Hanging was a common punishment and at the same time the most severe, reserved for serious offenses and could only be ordered by the Assizes Court. That is not to say that this punishment was always justly carried out. There are many recorded cases of pick-pocketing and stealing food that were punished with death. Considering poverty rates were very high back then, these types of crimes were usually committed by everyday people in desperate situations. Towards the end of the 1700s, the execution of people for such petty crimes was causing public unrest (duh!).

This growing aversion towards capital punishment became more apparent later on, during the early 19th century, when the death of the prisoner was often recorded but never carried out, and the sentence changed to transportation or imprisonment. This practice lead to the decrease of the number of criminals sentenced to be hanged as the century went on.

I don’t know about you people, between a fashionable choker and the hangman’s rope, I’d rather wear the choker.

Or pearls! Oh, I like pearls…

Gaols

Gaols in Regency England were harsh environments that developed systems of mass incarcerations, more often than not including hard labor, rooms of solitary confinement, silence and inadequate medical services.

Ah, heaven on Earth….(hello there, my name is ‘Sarcasm’, nice to meet you!)

While the initial idea was to use these prisons as less strict alternatives to execution and other forms of corporal punishment, gaols soon turned into harsh, terrifying places with two distinct missions: to deter people from committing crimes, but also to rehabilitate the inmates and lead them to moral reform.

A range of other punishments were, however, also frequently imposed.

Transportation

In order to avoid the gallows, many felons were transported to the American colonies and later in the century, to those in Australia, where they served out their sentences in hard labor.  Any criminal with a sentence of 7 years or longer could be transported, sometimes for life.

Though if you ask me, being sent to Australia was enough of a punishment on its own. Have you seen the spiders there?!

Fines

Other criminals convicted of lesser crimes were fined, though this was not commonly used as punishment. Most people were too poor and unable to pay.

Oh, the irony of punishing a poor farmer for pick-pocketing…by asking him to pay more money!

Physical Punishment

The most common physical punishments were usually accompanied by the element of public shaming, mostly in the form of being whipped ‘at the cart’s tail’, for example or being set in the pillory and pelted with rotten eggs and vegetables. Also, there are documented cases of people being branded on the hand by hot iron (Ouch!).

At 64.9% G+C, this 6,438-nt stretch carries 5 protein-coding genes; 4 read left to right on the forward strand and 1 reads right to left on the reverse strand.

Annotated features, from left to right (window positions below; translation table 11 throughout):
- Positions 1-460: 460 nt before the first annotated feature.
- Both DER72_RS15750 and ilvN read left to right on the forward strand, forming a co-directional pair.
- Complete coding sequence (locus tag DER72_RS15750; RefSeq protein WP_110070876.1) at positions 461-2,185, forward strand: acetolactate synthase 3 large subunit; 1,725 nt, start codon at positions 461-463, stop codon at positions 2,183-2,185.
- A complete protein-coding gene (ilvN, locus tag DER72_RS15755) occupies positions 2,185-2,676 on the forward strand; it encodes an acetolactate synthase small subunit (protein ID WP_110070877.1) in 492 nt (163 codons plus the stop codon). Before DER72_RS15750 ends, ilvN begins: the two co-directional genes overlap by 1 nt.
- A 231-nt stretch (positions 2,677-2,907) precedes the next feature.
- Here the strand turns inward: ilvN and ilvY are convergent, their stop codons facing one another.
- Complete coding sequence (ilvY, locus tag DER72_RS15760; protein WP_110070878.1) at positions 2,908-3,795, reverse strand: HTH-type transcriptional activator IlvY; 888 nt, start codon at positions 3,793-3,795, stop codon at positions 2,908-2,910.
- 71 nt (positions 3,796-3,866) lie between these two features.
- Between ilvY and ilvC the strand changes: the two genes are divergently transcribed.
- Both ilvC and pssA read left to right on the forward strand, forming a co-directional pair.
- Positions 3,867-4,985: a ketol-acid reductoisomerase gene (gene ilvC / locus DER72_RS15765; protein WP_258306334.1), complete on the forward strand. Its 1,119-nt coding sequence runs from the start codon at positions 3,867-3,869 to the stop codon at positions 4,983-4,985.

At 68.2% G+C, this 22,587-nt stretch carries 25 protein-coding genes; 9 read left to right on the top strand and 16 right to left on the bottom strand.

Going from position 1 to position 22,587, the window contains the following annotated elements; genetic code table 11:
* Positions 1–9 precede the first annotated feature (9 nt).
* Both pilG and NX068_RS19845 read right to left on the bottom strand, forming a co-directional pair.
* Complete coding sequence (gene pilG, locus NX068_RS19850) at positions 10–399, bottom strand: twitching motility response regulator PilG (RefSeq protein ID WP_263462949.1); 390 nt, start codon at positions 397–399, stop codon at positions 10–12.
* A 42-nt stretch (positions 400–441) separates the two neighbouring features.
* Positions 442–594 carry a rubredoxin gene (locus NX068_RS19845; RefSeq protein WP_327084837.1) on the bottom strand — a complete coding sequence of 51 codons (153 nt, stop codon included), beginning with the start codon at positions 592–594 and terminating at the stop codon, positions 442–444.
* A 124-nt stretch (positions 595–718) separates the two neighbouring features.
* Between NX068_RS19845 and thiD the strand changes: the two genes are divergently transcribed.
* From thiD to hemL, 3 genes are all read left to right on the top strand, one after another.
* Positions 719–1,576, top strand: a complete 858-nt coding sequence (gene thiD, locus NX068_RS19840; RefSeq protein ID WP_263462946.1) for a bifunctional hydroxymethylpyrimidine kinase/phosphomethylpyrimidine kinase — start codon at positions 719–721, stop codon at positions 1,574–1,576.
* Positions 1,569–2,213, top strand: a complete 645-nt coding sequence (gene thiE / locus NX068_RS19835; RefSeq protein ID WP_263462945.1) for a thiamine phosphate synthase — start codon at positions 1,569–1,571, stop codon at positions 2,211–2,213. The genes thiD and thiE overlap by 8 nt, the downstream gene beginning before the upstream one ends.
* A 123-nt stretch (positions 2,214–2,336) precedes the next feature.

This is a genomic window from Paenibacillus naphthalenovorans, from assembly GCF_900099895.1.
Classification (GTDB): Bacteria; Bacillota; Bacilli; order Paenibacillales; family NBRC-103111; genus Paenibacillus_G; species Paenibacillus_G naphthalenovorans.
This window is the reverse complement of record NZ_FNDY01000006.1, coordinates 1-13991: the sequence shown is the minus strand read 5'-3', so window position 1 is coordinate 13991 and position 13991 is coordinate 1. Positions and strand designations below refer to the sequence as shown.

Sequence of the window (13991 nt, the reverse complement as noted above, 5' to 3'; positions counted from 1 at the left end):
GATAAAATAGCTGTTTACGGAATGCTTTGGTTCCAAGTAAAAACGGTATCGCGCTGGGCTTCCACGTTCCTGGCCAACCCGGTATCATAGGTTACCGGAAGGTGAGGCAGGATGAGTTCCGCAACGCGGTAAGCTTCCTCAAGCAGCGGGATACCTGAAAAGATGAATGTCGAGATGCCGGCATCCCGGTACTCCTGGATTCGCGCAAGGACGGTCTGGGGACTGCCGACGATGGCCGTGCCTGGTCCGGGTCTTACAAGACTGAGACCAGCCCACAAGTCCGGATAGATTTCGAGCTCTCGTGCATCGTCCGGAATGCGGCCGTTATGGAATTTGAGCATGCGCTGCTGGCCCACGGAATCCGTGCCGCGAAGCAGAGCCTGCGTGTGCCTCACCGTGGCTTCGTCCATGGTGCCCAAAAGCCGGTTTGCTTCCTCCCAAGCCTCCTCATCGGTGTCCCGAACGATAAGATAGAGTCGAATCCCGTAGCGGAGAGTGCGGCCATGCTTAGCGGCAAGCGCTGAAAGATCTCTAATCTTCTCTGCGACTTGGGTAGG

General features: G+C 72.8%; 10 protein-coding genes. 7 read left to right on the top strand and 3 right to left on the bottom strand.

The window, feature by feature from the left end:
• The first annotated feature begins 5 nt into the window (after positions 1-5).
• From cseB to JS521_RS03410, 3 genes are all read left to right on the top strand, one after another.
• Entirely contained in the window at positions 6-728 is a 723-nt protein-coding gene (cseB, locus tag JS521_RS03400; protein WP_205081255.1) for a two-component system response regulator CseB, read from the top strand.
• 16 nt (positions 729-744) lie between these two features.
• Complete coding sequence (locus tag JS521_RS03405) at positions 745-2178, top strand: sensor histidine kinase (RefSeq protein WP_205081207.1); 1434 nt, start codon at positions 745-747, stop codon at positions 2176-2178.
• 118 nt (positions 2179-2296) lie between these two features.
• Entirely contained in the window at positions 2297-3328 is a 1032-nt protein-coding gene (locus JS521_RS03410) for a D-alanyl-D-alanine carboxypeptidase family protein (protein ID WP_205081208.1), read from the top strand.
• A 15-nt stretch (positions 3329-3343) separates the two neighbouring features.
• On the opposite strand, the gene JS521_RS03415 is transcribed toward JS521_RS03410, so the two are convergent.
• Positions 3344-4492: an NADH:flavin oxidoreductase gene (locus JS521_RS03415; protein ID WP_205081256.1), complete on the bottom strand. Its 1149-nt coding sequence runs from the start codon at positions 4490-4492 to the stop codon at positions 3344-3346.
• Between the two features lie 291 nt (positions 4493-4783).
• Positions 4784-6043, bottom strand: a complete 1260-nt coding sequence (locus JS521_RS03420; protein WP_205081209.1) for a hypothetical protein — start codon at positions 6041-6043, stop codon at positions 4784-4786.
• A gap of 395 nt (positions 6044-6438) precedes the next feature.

Over the course of the 18th century and by the time the 19th century rolled around, these practices had been mostly abolished, though whipping still somewhat persisted.

The number of public whippings drastically decreased, but the same cannot be said for private whippings. In fact, the practice increased behind closed doors, often taking the form of disciplinary action by correctional facility officials, youth prison staff, gaol staff members, and even orphanages.  

The public of women was abolished in 1817 and men in the 1830s. However, records show that private whippings were not discontinued until 1848.

I don’t know about you, but I sure as hell feel sorry for early 19th century criminals. I mean, alrighty, he stole a noble’s brandy money, but being sent to Australia?

With the spiders? And snakes?

Hangman, to the gallows it is!

Written by Scarlett Osborne

16 COMMENTS

  1. Great article. From my reading, people in the gentry or nobility who accused or testified against a commoner, their testimony carried more weight. Is that true?

  2. Yes, I would have faired poorly in those days. With no money and no looks, I would have been the scapegoat for criminals and probably would have hung.

  3. That was very interesting and well written. The humor was a nice touch.
    Was it true that a member of the peerage could not be punished for a crime? In some books I’ve read they could not be but then in other books they were punished but not the same as a commener.

    • Dear Venette,
      Thank you for expressing your interest. I thought it was an interesting subject too.

      Enjoy your day!

  4. This is intriguing. Does this mean there may be a novel to follow somewhere in the near future? Because if so… Count me in!!!

  5. Sure glad I didn’t live then. Our system may be a trifle long, and does sometimes get the wrong person, is still far more humane. The condition of their jails would cause an outcry from both the jailed and the general population, would not be allowed to continue.